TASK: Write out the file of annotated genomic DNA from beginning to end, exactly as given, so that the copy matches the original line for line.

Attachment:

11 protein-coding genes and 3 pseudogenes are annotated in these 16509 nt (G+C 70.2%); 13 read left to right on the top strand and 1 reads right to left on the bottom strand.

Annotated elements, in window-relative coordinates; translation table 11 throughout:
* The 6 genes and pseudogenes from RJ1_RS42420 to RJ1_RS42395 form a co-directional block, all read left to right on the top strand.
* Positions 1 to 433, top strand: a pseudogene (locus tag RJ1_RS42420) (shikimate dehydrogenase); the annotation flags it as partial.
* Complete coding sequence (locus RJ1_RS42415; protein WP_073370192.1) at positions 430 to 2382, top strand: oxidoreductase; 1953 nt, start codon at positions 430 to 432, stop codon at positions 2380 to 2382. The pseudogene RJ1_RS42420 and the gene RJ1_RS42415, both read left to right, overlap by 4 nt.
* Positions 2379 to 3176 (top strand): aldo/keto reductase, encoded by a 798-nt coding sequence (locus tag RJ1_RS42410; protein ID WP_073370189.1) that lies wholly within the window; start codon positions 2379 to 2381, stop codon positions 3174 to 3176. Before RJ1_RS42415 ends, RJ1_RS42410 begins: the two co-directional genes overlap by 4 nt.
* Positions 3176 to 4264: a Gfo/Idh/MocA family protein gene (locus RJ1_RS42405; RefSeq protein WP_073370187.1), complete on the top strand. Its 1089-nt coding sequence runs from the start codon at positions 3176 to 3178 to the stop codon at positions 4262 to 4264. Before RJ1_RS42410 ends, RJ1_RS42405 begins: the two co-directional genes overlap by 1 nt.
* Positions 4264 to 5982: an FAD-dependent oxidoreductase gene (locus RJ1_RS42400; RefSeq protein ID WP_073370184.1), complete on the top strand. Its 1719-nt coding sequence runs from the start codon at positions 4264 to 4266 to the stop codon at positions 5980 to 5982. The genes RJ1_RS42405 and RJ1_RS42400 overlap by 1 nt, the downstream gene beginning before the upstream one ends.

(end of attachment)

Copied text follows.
11 protein-coding genes and 3 pseudogenes are annotated in these 16509 nt (G+C 70.2%); 13 read left to right on the top strand and 1 reads right to left on the bottom strand.

Annotated elements, in window-relative coordinates; translation table 11 throughout:
* The 6 genes and pseudogenes from RJ1_RS42420 to RJ1_RS42395 form a co-directional block, all read left to right on the top strand.
* Positions 1 to 433, top strand: a pseudogene (locus tag RJ1_RS42420) (shikimate dehydrogenase); the annotation flags it as partial.
* Complete coding sequence (locus RJ1_RS42415; protein WP_073370192.1) at positions 430 to 2382, top strand: oxidoreductase; 1953 nt, start codon at positions 430 to 432, stop codon at positions 2380 to 2382. The pseudogene RJ1_RS42420 and the gene RJ1_RS42415, both read left to right, overlap by 4 nt.
* Positions 2379 to 3176 (top strand): aldo/keto reductase, encoded by a 798-nt coding sequence (locus tag RJ1_RS42410; protein ID WP_073370189.1) that lies wholly within the window; start codon positions 2379 to 2381, stop codon positions 3174 to 3176. Before RJ1_RS42415 ends, RJ1_RS42410 begins: the two co-directional genes overlap by 4 nt.
* Positions 3176 to 4264: a Gfo/Idh/MocA family protein gene (locus RJ1_RS42405; RefSeq protein WP_073370187.1), complete on the top strand. Its 1089-nt coding sequence runs from the start codon at positions 3176 to 3178 to the stop codon at positions 4262 to 4264. Before RJ1_RS42410 ends, RJ1_RS42405 begins: the two co-directional genes overlap by 1 nt.
* Positions 4264 to 5982: an FAD-dependent oxidoreductase gene (locus RJ1_RS42400; RefSeq protein ID WP_073370184.1), complete on the top strand. Its 1719-nt coding sequence runs from the start codon at positions 4264 to 4266 to the stop codon at positions 5980 to 5982. The genes RJ1_RS42405 and RJ1_RS42400 overlap by 1 nt, the downstream gene beginning before the upstream one ends.